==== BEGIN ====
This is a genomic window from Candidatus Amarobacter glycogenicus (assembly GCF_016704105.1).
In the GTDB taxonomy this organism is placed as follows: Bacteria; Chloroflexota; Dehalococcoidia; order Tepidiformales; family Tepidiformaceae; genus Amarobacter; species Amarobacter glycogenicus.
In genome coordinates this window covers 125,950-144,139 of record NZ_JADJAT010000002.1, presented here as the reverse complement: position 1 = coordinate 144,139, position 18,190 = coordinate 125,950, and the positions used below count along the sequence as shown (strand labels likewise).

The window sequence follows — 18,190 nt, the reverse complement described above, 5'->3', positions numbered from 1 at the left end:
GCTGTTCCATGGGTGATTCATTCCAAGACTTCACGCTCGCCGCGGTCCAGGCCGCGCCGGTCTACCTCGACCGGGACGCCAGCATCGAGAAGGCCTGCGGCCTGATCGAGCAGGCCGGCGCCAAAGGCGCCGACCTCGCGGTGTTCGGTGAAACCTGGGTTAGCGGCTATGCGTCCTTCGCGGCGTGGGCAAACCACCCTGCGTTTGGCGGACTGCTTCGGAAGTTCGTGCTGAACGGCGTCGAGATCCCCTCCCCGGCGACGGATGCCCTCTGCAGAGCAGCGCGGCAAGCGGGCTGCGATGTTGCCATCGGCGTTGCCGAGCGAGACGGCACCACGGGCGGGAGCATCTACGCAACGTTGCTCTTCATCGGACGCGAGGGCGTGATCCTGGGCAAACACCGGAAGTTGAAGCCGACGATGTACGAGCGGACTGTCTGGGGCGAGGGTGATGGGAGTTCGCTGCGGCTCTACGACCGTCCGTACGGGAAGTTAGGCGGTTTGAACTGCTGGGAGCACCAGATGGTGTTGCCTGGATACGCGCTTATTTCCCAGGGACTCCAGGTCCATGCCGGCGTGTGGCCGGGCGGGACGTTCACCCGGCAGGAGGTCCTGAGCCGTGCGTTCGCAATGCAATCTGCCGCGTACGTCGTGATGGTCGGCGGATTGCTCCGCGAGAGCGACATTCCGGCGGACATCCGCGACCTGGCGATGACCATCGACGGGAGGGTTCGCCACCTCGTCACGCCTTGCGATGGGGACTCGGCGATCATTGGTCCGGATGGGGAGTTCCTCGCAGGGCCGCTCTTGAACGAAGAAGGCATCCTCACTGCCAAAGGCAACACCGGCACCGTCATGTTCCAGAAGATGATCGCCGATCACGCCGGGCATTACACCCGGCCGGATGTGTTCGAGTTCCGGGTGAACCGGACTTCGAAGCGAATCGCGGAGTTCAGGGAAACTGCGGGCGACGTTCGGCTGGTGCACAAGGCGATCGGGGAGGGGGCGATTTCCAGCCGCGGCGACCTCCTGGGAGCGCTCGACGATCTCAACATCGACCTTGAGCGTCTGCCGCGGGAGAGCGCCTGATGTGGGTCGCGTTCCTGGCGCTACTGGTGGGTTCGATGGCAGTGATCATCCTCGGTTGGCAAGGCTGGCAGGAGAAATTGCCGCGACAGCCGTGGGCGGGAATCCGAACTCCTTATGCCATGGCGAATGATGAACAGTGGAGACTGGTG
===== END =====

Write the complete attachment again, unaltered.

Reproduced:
This is a genomic window from Candidatus Amarobacter glycogenicus (assembly GCF_016704105.1).
In the GTDB taxonomy this organism is placed as follows: Bacteria; Chloroflexota; Dehalococcoidia; order Tepidiformales; family Tepidiformaceae; genus Amarobacter; species Amarobacter glycogenicus.
In genome coordinates this window covers 125,950-144,139 of record NZ_JADJAT010000002.1, presented here as the reverse complement: position 1 = coordinate 144,139, position 18,190 = coordinate 125,950, and the positions used below count along the sequence as shown (strand labels likewise).

The window sequence follows — 18,190 nt, the reverse complement described above, 5'->3', positions numbered from 1 at the left end:
GCTGTTCCATGGGTGATTCATTCCAAGACTTCACGCTCGCCGCGGTCCAGGCCGCGCCGGTCTACCTCGACCGGGACGCCAGCATCGAGAAGGCCTGCGGCCTGATCGAGCAGGCCGGCGCCAAAGGCGCCGACCTCGCGGTGTTCGGTGAAACCTGGGTTAGCGGCTATGCGTCCTTCGCGGCGTGGGCAAACCACCCTGCGTTTGGCGGACTGCTTCGGAAGTTCGTGCTGAACGGCGTCGAGATCCCCTCCCCGGCGACGGATGCCCTCTGCAGAGCAGCGCGGCAAGCGGGCTGCGATGTTGCCATCGGCGTTGCCGAGCGAGACGGCACCACGGGCGGGAGCATCTACGCAACGTTGCTCTTCATCGGACGCGAGGGCGTGATCCTGGGCAAACACCGGAAGTTGAAGCCGACGATGTACGAGCGGACTGTCTGGGGCGAGGGTGATGGGAGTTCGCTGCGGCTCTACGACCGTCCGTACGGGAAGTTAGGCGGTTTGAACTGCTGGGAGCACCAGATGGTGTTGCCTGGATACGCGCTTATTTCCCAGGGACTCCAGGTCCATGCCGGCGTGTGGCCGGGCGGGACGTTCACCCGGCAGGAGGTCCTGAGCCGTGCGTTCGCAATGCAATCTGCCGCGTACGTCGTGATGGTCGGCGGATTGCTCCGCGAGAGCGACATTCCGGCGGACATCCGCGACCTGGCGATGACCATCGACGGGAGGGTTCGCCACCTCGTCACGCCTTGCGATGGGGACTCGGCGATCATTGGTCCGGATGGGGAGTTCCTCGCAGGGCCGCTCTTGAACGAAGAAGGCATCCTCACTGCCAAAGGCAACACCGGCACCGTCATGTTCCAGAAGATGATCGCCGATCACGCCGGGCATTACACCCGGCCGGATGTGTTCGAGTTCCGGGTGAACCGGACTTCGAAGCGAATCGCGGAGTTCAGGGAAACTGCGGGCGACGTTCGGCTGGTGCACAAGGCGATCGGGGAGGGGGCGATTTCCAGCCGCGGCGACCTCCTGGGAGCGCTCGACGATCTCAACATCGACCTTGAGCGTCTGCCGCGGGAGAGCGCCTGATGTGGGTCGCGTTCCTGGCGCTACTGGTGGGTTCGATGGCAGTGATCATCCTCGGTTGGCAAGGCTGGCAGGAGAAATTGCCGCGACAGCCGTGGGCGGGAATCCGAACTCCTTATGCCATGGCGAATGATGAACAGTGGAGACTGGTG